Mayor Ron Nirenberg’s campaign was accused of campaign finance violations in an ethics complaint filed last week; a campaign staffer said Monday the issues were being resolved.
“We’re going through each line item, making refunds and amendments to previous reports,” campaign operations manager Bert Santibañez said.
Annette Brewster filed the ethics complaint with the city last week, pointing to $162,625 in illegal or improperly reported contributions. Those included contributions from corporations or nonprofits, that exceeded the maximum amount an individual can donate, that were given during a contribution moratorium period, and where a donor’s employer and occupation were not listed.
Brewster declined to comment Monday.
Santibañez attributed most of the violations reported in the ethics complaint to the campaign’s staff transition period, saying the campaign made a “significant change in leadership” in 2020. Before then, Nirenberg’s campaign had been led by political consultant Kelton Morgan.
Santibañez said for part of the timeframe of the complaint, which spans June 1, 2019 to through Sept. 30, 2021, the mayor’s “former consultant” was still working for the Nirenberg campaign. He did not name Morgan.
“The mayor’s previous consultant really ran the ship for years for the mayor when it came to fundraising, when it came to anything political on the campaign side,” Santibañez said. “The former consultant was in charge of the whole operation.”
When the campaign brought on new leadership, Santibañez said, “our previous donors did not get kicked into our new donor database and that’s where the discrepancy lies. It’s just sloppy bookkeeping on our end. We as a team take this seriously and we’re doing anything and everything to rectify the situation now.”
Campaign staff is now calling donors who did not have employers or occupations listed with their contribution, Santibañez said; that type of reported violation makes up $129,294 of the overall ethics complaint. Staff is also in the process of issuing $24,550 of refunds to 34 donors who gave more than the $1,000 maximum in each contribution cycle.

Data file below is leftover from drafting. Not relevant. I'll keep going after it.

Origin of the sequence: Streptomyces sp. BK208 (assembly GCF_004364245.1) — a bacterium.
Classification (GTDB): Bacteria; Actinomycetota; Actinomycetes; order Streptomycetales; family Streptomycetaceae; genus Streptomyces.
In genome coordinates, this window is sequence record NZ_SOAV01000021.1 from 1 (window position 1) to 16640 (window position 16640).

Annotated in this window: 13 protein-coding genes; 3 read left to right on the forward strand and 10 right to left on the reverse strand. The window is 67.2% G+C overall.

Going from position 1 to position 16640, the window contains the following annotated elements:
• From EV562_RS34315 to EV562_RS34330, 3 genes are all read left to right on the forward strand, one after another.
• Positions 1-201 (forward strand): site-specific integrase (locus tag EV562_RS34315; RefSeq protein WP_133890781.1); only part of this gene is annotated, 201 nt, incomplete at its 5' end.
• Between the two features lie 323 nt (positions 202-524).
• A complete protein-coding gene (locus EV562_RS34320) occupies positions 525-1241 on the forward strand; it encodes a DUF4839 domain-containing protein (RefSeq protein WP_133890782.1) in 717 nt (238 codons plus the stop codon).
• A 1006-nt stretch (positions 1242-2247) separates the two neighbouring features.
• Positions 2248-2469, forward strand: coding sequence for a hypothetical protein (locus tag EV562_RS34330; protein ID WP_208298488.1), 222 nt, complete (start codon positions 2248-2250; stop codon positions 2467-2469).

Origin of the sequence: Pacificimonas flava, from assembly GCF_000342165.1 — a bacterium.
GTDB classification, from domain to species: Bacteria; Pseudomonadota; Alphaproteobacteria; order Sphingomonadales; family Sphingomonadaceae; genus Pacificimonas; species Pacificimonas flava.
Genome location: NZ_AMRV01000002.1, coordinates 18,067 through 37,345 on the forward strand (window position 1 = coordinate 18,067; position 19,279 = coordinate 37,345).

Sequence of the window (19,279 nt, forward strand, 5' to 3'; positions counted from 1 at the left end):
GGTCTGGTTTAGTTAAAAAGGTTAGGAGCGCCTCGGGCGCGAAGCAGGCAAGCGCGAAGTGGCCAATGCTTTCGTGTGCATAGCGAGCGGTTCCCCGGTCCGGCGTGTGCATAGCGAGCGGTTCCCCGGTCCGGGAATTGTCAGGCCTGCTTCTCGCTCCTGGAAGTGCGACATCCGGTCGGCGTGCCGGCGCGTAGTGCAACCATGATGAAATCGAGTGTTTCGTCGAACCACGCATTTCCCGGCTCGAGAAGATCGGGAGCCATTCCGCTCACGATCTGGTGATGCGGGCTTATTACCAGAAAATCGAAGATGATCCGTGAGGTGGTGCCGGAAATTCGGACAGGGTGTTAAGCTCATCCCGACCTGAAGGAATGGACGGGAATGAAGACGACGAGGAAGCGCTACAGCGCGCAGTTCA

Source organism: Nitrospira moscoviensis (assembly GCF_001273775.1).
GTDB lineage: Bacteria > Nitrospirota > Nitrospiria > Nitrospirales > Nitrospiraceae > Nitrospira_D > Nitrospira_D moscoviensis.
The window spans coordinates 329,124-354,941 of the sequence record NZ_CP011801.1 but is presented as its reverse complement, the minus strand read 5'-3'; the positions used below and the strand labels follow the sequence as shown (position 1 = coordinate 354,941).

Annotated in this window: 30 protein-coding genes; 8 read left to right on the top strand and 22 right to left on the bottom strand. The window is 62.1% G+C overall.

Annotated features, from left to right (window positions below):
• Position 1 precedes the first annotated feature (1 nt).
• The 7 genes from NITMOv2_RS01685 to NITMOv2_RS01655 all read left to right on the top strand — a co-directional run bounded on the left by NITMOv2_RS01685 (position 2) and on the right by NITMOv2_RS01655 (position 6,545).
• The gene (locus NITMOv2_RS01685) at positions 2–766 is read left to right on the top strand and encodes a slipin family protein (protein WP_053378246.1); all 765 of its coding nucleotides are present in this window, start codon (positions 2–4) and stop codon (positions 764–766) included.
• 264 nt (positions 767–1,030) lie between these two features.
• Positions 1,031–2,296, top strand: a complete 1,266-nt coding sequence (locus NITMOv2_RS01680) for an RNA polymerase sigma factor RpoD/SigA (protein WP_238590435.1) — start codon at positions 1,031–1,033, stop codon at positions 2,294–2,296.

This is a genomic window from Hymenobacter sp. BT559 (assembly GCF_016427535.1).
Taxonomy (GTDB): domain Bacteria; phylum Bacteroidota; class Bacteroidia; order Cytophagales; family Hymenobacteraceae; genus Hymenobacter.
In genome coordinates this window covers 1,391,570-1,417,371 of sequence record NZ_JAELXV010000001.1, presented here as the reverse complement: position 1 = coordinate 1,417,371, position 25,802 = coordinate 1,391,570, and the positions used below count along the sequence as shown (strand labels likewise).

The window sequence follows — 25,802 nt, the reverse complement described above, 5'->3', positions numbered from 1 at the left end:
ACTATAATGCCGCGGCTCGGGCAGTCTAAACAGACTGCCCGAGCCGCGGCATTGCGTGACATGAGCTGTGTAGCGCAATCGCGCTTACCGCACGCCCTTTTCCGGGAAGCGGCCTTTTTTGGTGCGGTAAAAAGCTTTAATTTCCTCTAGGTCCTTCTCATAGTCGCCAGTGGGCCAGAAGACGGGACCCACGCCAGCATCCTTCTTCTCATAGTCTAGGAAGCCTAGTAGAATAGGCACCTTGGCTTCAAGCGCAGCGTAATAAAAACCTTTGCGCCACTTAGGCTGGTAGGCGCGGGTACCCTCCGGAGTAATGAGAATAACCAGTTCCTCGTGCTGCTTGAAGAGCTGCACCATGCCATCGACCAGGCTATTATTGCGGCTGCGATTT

Morgan called on Nirenberg’s campaign to return all of the money outlined in the ethics complaint.
“In the past, the mayor has frequently called for an ethics code with real teeth,” he said. “This is an ideal opportunity for him to set his selective ethics aside, put his illegally reported money where his mouth is, and do the right thing by following the law.”
In February 2020, former City Councilman Greg Brockhouse faced a similar ethics complaint ahead of his second challenge against Nirenberg for mayor. Brockhouse resolved that complaint with revised campaign finance reports and correction affidavits.
Some of the other issues in the Nirenberg ethics complaint had already been addressed, such as $3,240 in contributions from businesses. The campaign previously issued amendments for those donations, Santibañez said. As far as the reported $6,050 in contributions received during the moratorium period, Santibañez said the campaign followed local ordinances by waiting to deposit those donations.
Municipal campaign finance code states that mayoral candidates, city council candidates, and political action committees supporting or opposing those candidates cannot “accept nor deposit campaign contributions after midnight on the fourth calendar day before the general, run-off, or special municipal election date.” It goes on to state that any contributions received in that moratorium period “may be deposited during the subsequent contribution cycle.”
The Nirenberg campaign may file a response to the city clerk within 10 business days of receiving a complaint, but that is not required. The city’s Ethics Review Board makes the decision on what complaints receive a formal hearing. If a complaint does, the board can either dismiss the report or determine that the city’s Ethics Code was violated.